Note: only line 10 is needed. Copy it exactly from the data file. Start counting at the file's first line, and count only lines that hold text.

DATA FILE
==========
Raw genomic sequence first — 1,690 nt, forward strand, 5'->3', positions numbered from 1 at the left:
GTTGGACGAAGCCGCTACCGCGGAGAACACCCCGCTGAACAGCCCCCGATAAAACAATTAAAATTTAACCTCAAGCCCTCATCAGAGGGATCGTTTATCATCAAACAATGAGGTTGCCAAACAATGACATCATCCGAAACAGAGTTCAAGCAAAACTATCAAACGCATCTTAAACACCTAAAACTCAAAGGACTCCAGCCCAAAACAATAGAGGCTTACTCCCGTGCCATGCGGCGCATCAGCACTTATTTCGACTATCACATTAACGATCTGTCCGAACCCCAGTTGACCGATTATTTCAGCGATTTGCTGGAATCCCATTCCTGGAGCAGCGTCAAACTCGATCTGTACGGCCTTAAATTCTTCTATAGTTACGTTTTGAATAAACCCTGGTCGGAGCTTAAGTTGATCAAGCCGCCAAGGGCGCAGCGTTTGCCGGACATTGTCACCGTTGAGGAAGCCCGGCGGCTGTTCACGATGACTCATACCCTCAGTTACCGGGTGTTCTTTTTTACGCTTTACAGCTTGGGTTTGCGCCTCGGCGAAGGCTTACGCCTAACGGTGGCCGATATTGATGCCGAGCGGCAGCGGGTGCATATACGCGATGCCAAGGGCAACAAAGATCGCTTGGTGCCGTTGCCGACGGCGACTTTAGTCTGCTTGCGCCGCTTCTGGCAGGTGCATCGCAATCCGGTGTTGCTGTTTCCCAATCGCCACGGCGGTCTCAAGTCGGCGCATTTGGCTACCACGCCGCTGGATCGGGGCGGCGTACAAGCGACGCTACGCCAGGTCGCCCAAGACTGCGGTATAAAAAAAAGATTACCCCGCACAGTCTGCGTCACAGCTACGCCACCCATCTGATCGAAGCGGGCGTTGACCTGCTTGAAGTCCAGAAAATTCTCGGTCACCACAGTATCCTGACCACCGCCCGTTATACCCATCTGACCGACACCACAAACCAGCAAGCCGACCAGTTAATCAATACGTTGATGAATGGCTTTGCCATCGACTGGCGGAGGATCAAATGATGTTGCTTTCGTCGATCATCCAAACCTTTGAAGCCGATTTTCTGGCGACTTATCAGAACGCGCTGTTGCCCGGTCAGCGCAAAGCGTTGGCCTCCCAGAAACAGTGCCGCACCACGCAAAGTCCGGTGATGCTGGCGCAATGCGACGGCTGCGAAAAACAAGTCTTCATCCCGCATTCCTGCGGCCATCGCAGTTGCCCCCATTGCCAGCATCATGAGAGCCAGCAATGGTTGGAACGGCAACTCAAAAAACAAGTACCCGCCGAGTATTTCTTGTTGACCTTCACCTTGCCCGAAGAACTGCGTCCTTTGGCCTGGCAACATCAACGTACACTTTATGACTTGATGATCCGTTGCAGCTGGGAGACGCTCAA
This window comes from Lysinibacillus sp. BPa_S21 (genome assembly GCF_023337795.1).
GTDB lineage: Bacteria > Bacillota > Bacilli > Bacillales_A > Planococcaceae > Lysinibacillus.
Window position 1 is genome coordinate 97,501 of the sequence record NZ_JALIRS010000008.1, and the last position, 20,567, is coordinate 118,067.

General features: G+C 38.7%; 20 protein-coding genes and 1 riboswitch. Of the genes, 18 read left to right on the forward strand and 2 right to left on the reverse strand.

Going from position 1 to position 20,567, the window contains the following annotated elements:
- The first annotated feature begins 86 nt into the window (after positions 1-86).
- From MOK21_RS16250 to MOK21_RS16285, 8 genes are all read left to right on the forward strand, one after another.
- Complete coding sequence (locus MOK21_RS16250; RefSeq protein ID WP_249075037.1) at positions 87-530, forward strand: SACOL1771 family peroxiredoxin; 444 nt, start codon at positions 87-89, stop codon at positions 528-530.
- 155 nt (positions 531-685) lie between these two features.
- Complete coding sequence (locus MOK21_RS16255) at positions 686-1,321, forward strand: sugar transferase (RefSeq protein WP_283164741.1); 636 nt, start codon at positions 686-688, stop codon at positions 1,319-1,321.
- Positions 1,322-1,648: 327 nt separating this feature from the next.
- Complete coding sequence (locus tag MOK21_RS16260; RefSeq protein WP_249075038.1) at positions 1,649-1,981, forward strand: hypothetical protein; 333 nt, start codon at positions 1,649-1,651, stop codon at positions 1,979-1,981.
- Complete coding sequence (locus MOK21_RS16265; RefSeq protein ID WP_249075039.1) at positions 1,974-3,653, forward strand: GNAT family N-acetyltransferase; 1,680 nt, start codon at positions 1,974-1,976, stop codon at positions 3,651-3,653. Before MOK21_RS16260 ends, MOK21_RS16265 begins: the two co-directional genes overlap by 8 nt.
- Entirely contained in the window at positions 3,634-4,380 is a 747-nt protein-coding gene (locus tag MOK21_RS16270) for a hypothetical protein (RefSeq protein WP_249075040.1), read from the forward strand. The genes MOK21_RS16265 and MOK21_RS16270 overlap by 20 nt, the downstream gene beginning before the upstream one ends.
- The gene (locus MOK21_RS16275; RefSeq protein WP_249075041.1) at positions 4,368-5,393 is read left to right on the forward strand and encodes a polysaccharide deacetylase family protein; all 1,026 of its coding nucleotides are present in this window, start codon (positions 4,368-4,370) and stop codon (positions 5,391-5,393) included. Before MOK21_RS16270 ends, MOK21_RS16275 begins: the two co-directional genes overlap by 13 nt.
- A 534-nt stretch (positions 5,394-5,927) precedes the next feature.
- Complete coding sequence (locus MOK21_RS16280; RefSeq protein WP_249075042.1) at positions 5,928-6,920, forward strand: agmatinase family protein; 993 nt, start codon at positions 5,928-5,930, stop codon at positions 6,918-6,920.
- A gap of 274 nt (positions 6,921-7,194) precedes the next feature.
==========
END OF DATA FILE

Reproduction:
- Complete coding sequence (locus MOK21_RS16250; RefSeq protein ID WP_249075037.1) at positions 87-530, forward strand: SACOL1771 family peroxiredoxin; 444 nt, start codon at positions 87-89, stop codon at positions 528-530.